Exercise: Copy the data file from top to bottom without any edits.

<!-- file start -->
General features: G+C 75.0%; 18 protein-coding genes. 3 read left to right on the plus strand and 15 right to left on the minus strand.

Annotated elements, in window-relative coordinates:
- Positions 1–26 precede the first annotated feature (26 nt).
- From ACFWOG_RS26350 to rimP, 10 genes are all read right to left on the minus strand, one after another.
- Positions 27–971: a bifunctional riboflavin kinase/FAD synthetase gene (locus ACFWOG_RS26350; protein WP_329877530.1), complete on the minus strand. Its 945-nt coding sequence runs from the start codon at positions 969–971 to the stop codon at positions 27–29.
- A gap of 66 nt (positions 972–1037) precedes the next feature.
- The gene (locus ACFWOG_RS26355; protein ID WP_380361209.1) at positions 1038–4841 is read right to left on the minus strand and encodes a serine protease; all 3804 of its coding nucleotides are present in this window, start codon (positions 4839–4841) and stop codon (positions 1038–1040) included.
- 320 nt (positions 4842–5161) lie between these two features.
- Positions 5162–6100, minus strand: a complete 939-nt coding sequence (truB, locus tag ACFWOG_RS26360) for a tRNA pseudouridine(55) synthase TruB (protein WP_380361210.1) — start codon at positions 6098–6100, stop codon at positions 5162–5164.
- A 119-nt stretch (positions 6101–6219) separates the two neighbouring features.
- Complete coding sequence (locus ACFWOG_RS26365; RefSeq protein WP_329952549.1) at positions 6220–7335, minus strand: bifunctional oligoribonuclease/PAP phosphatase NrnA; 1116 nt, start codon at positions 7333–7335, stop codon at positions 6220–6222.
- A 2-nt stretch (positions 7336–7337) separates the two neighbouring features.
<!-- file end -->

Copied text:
General features: G+C 75.0%; 18 protein-coding genes. 3 read left to right on the plus strand and 15 right to left on the minus strand.

Annotated elements, in window-relative coordinates:
- Positions 1–26 precede the first annotated feature (26 nt).
- From ACFWOG_RS26350 to rimP, 10 genes are all read right to left on the minus strand, one after another.
- Positions 27–971: a bifunctional riboflavin kinase/FAD synthetase gene (locus ACFWOG_RS26350; protein WP_329877530.1), complete on the minus strand. Its 945-nt coding sequence runs from the start codon at positions 969–971 to the stop codon at positions 27–29.
- A gap of 66 nt (positions 972–1037) precedes the next feature.
- The gene (locus ACFWOG_RS26355; protein ID WP_380361209.1) at positions 1038–4841 is read right to left on the minus strand and encodes a serine protease; all 3804 of its coding nucleotides are present in this window, start codon (positions 4839–4841) and stop codon (positions 1038–1040) included.
- 320 nt (positions 4842–5161) lie between these two features.
- Positions 5162–6100, minus strand: a complete 939-nt coding sequence (truB, locus tag ACFWOG_RS26360) for a tRNA pseudouridine(55) synthase TruB (protein WP_380361210.1) — start codon at positions 6098–6100, stop codon at positions 5162–5164.
- A 119-nt stretch (positions 6101–6219) separates the two neighbouring features.
- Complete coding sequence (locus ACFWOG_RS26365; RefSeq protein WP_329952549.1) at positions 6220–7335, minus strand: bifunctional oligoribonuclease/PAP phosphatase NrnA; 1116 nt, start codon at positions 7333–7335, stop codon at positions 6220–6222.
- A 2-nt stretch (positions 7336–7337) separates the two neighbouring features.